Peroni champions the ‘beauty of constraint’ by doing more with less

The beer brand believes the best creative work doesn’t always come from having the biggest marketing budget, as it looks to avoid “doing what everyone else does”.

The more money beer brand Peroni Nastro Azzurro has to spend on marketing the more likely it is to fall for the trick of simply “doing what everyone else does”.

Instead, the brand, which is owned by Japanese brewer Asahi, believes it can actually do better and more innovative work by exercising a little restraint.

“We invest far less than Heineken and the big boys in this world,” Asahi Europe’s global brand director Richard Ingram said during a session at the Festival of Marketing (10 October).

“As a challenger business and a challenger brand that has a portfolio of premium businesses, we believe in the beauty of constraint. We believe there is something great in the way we invest our money and what we do with it rather than the amount we have.”

Asahi, which acquired Peroni for almost £2bn from AB InBev in 2016, is also taking a non-traditional path as it looks to transform Peroni into one of Italy’s most stylish beer brands. Rather than positioning itself against other beer brands, the company is taking looking to luxury powerhouses such as Gucci, Ferrari and Versace.

Ingram believes it’s vital the brand creates cultural relevance and obtains the foresight to operate “beyond the category it works in”.

“If we compare ourselves to other beer, of course we’re stylish, we don’t have to do anything else. Instead we’re looking at competitive sets such as Gucci, Ferrari and Versace. That’s who we’re thinking about, that’s the game we’re playing,” he said.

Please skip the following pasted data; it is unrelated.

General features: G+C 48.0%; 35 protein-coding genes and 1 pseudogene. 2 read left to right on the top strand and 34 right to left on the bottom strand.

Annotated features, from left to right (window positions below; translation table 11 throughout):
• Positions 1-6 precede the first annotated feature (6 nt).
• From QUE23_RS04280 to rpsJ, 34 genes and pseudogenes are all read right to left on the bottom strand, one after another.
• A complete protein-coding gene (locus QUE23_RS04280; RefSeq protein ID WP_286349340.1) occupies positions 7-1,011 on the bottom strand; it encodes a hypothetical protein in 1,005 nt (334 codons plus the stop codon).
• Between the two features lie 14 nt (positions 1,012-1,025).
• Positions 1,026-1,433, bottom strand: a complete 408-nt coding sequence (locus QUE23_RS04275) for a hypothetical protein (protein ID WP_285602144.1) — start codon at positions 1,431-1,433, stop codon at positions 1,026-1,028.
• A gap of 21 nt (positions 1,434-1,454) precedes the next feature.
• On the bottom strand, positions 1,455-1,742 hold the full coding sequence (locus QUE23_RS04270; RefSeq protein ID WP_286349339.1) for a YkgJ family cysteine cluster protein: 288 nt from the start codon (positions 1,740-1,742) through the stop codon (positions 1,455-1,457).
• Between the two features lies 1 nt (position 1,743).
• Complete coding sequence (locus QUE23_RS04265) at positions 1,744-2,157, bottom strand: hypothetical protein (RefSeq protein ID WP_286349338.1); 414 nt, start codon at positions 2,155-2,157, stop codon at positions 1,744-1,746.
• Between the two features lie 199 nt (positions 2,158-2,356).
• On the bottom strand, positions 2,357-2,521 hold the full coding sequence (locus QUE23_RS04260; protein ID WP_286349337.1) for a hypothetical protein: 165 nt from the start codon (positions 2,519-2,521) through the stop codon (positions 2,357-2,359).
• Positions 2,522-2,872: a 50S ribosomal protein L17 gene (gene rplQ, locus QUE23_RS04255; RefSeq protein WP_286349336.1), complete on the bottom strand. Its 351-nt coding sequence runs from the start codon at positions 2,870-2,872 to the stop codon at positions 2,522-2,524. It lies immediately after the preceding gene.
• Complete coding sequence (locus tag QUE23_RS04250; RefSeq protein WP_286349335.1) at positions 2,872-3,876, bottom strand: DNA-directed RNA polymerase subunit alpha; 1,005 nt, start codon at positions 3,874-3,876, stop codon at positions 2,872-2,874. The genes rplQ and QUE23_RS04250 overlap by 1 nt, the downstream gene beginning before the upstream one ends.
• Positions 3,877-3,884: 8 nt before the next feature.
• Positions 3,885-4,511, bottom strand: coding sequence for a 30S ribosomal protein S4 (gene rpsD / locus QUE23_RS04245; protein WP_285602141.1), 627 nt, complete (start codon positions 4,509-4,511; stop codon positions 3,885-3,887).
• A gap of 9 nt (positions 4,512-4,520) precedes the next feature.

We believe in the beauty of constraint. We believe there is something great in the way we invest our money and what we do with it rather than the amount we have.

“It allows us to leapfrog our competitors when it comes to content and when it comes to experience… we want to wipe the floor with them.”

However, the challenge for marketers in the beer industry, regardless of budget, is ensuring their content has meaning, is culturally relevant, and is distinctive for the consumer, he said.

“The easiest thing to fall into is creating content for content’s sake and frankly creating content that makes no difference to your brand, or business,” he explained.

“Marketers need to be really clear about what their brand stands for and what its role is in society and culture, and that they can deliver on that.”

But brands have got to evolve to keep up with changing industry trends.

“Your content must constantly evolve otherwise you’ll get stuck doing the same thing you’ve always done and that content will be no longer newsworthy, meaningful or relevant,” he said.

“The only game in town right now is, what does your brand stand for? And how well does the content experience that sits around it deliver?”

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